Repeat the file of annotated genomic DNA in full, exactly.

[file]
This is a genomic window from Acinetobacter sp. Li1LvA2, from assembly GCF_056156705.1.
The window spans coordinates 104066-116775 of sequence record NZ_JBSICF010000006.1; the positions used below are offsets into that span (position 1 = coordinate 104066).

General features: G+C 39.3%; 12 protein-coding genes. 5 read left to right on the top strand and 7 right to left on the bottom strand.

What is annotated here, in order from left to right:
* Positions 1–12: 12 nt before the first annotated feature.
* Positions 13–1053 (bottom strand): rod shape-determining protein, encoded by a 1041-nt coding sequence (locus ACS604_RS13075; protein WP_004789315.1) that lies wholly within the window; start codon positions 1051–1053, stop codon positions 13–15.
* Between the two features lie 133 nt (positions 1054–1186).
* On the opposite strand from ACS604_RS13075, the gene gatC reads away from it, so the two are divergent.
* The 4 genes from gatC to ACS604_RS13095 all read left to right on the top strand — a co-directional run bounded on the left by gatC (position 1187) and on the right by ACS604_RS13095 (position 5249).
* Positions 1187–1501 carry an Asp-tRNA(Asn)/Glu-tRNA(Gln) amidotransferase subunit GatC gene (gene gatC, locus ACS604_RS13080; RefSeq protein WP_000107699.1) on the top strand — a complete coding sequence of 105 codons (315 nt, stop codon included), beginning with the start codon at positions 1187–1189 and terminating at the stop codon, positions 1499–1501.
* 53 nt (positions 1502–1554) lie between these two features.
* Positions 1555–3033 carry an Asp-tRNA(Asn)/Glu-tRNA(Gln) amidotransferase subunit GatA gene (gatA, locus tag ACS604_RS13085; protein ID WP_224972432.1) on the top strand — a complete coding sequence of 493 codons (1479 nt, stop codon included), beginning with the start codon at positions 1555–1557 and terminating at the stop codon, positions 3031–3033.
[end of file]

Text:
This is a genomic window from Acinetobacter sp. Li1LvA2, from assembly GCF_056156705.1.
The window spans coordinates 104066-116775 of sequence record NZ_JBSICF010000006.1; the positions used below are offsets into that span (position 1 = coordinate 104066).

General features: G+C 39.3%; 12 protein-coding genes. 5 read left to right on the top strand and 7 right to left on the bottom strand.

What is annotated here, in order from left to right:
* Positions 1–12: 12 nt before the first annotated feature.
* Positions 13–1053 (bottom strand): rod shape-determining protein, encoded by a 1041-nt coding sequence (locus ACS604_RS13075; protein WP_004789315.1) that lies wholly within the window; start codon positions 1051–1053, stop codon positions 13–15.
* Between the two features lie 133 nt (positions 1054–1186).
* On the opposite strand from ACS604_RS13075, the gene gatC reads away from it, so the two are divergent.
* The 4 genes from gatC to ACS604_RS13095 all read left to right on the top strand — a co-directional run bounded on the left by gatC (position 1187) and on the right by ACS604_RS13095 (position 5249).
* Positions 1187–1501 carry an Asp-tRNA(Asn)/Glu-tRNA(Gln) amidotransferase subunit GatC gene (gene gatC, locus ACS604_RS13080; RefSeq protein WP_000107699.1) on the top strand — a complete coding sequence of 105 codons (315 nt, stop codon included), beginning with the start codon at positions 1187–1189 and terminating at the stop codon, positions 1499–1501.
* 53 nt (positions 1502–1554) lie between these two features.
* Positions 1555–3033 carry an Asp-tRNA(Asn)/Glu-tRNA(Gln) amidotransferase subunit GatA gene (gatA, locus tag ACS604_RS13085; protein ID WP_224972432.1) on the top strand — a complete coding sequence of 493 codons (1479 nt, stop codon included), beginning with the start codon at positions 1555–1557 and terminating at the stop codon, positions 3031–3033.